G Fest brings big names, big crowds

July 1, 2016 Review, Reviews Print Print
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For a brand new festival,  G Fest’s debut, set at an old air field, just two miles from downtown Muskogee,  was an impressive one. Home of Oklahoma’s Music Hall of Fame, the fest didn’t disappoint.  With bluegrass band Old Crow Medicine Show opening  Thursday night, the country-themed weekend welcomed a multitude of acclaimed acts and [&hellip

G Fest

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Summary: Campground jams and picking circles lasted well into the night.
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For a brand new festival,  G Fest’s debut, set at an old air field, just two miles from downtown Muskogee,  was an impressive one.

Home of Oklahoma’s Music Hall of Fame, the fest didn’t disappoint.  With bluegrass band Old Crow Medicine Show opening  Thursday night, the country-themed weekend welcomed a multitude of acclaimed acts and artists.

I was prepared to be surrounded by hot music and good friends for the weekend, but not for heat-stroke-inducing temperatures.

I arrived at the festival Friday afternoon to temperate conditions, but as the sun rose directly overhead, everyone fled into the big white festival tents covering the four different music stages for shade. Over sixty musicians from around the state and surrounding areas were invited to play the shaded stages.

Kyle Reid and the Low Swinging Chariots

Kyle Reid and the Low Swinging Chariots. Grace Babb/Pioneer

It was hard to think straight in the 105 degree heat. So, within two hours, my friends and I had to leave to find air conditioning at a nearby hotel to pull ourselves together.

Thankfully, the sun dipped back down behind some clouds for an extended amount of time, cooling the festival grounds and all those who dared to spend the weekend in such conditions.

We returned at 6 p.m, ready to take on the festival once again.

By sunset, the heat slowly diminished, and as wind carried the music, spirits rose.

Around 7 p.m. I made my way over to the Currentland Stage to hear Kyle Reid and the Low Swinging Chariots. The Chariots shook things up by playing jazz at the heavily country-centered festival.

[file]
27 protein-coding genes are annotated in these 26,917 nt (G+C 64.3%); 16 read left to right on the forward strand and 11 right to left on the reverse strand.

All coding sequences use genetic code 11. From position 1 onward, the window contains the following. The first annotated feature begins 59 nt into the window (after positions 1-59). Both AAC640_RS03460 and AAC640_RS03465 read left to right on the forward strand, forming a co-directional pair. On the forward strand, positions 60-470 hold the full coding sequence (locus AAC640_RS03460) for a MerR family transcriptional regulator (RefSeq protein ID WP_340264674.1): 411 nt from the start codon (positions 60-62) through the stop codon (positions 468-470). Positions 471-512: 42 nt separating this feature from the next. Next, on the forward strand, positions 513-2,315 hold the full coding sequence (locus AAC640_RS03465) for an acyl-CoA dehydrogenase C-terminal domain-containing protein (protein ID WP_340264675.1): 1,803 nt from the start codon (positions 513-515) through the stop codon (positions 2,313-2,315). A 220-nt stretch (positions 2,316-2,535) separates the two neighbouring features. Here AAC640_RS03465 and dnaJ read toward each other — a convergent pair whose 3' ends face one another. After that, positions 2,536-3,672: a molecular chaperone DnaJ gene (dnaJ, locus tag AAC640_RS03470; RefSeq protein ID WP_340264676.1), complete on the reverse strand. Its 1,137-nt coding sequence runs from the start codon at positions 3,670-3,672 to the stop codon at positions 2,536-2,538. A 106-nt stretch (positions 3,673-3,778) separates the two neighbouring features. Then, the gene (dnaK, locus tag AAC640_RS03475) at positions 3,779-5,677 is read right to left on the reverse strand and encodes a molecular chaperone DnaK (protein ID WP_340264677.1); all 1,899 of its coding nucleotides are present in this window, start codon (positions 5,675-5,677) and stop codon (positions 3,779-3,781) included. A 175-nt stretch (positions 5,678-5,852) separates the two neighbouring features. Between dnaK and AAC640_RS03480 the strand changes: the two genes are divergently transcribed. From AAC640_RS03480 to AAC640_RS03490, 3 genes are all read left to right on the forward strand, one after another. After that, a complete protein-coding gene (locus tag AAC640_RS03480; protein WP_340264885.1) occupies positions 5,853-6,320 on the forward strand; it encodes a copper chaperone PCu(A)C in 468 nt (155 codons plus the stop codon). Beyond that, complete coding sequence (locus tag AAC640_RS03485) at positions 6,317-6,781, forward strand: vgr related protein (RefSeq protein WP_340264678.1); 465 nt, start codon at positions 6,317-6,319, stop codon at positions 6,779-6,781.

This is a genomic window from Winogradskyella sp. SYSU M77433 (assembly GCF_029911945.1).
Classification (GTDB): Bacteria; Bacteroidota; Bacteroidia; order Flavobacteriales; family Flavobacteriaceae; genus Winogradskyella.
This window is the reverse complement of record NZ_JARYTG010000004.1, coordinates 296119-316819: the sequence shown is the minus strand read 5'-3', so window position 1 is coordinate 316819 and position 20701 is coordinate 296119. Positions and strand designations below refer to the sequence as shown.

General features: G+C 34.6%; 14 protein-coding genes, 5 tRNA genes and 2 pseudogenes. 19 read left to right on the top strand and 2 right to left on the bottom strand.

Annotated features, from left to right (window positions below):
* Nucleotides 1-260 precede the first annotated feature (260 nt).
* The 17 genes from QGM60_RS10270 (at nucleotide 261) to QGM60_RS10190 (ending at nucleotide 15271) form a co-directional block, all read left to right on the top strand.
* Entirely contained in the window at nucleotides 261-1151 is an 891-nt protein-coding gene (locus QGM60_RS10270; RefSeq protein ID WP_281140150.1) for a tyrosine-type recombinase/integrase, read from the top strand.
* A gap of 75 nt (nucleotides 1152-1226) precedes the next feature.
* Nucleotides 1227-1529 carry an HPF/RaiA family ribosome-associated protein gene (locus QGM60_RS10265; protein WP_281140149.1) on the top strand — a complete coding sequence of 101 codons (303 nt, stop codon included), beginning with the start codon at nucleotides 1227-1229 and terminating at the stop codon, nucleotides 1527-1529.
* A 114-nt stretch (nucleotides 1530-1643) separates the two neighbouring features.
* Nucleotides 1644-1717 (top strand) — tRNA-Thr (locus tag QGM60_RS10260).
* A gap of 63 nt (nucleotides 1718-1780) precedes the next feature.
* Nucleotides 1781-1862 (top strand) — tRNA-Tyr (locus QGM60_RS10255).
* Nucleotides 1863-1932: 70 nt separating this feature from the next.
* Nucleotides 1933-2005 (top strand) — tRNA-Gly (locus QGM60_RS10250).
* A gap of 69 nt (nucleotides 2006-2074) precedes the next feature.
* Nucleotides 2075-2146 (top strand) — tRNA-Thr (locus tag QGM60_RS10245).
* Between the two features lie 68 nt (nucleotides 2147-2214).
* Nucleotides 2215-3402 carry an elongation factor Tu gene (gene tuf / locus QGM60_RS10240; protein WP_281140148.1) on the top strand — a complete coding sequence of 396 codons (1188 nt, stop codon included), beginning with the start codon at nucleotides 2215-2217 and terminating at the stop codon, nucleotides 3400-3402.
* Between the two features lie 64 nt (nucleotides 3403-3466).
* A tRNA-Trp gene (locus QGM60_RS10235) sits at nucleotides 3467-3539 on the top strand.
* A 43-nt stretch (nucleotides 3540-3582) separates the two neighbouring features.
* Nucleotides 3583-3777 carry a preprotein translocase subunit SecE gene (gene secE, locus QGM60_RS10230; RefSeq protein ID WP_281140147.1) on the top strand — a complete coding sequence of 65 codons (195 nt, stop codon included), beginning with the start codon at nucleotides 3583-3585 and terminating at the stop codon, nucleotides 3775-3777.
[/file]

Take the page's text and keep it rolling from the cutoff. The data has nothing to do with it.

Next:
Anyone who has seen Kyle Reid play would agree that it is hard to refrain from tapping your feet and bobbing your head when hearing his 1920s reminiscent swing.

As Reid wrapped up his set, hundreds of people began to pool around the main stage, eagerly awaiting the night’s headliner, the Avett Brothers. I made my way over just as they began their first song.

The crowd was full of energy and excitement. It was my first time seeing the Avett Brothers live, and certainly will not be my last.

Kyle Reid and the Low Swinging Chariots

Kyle Reid and the Low Swinging Chariots. Grace Babb/Pioneer

The audience danced and sang along loudly for the entirety of the three-hour concert. The Avett Brothers, clothes drenched with sweat,  joined the crowd in the hopping up and down as they played their fastest songs.

By the end of the night, I was nothing short of exhausted and in need of a shower. I felt comfort in knowing that everyone else at the festival was in the same condition.

The fun of it all did not stop when the music did, though.

Campground jams and picking circles lasted well into the night. It was 5 a.m. when I heard the last strum of a banjo at a nearby campsite.

Most of the campers were falling asleep as the sun began to rise on the very last day of the festival.

The thrill of the music and the camaraderie of camping with hundreds of other music lovers was enough to overshadow the brutal heat of the weekend. Before I finally fell asleep at 8 a.m. Saturday, I decided that I was most definitely coming back for next year’s event.

G Fest’s 2017 plans are in the works. With such a promising first year, I expect bigger acts and even bigger crowds to come.

It is safe to say that G Fest’s successful turnout would make anyone proud to be an “Okie From Muskogee”.

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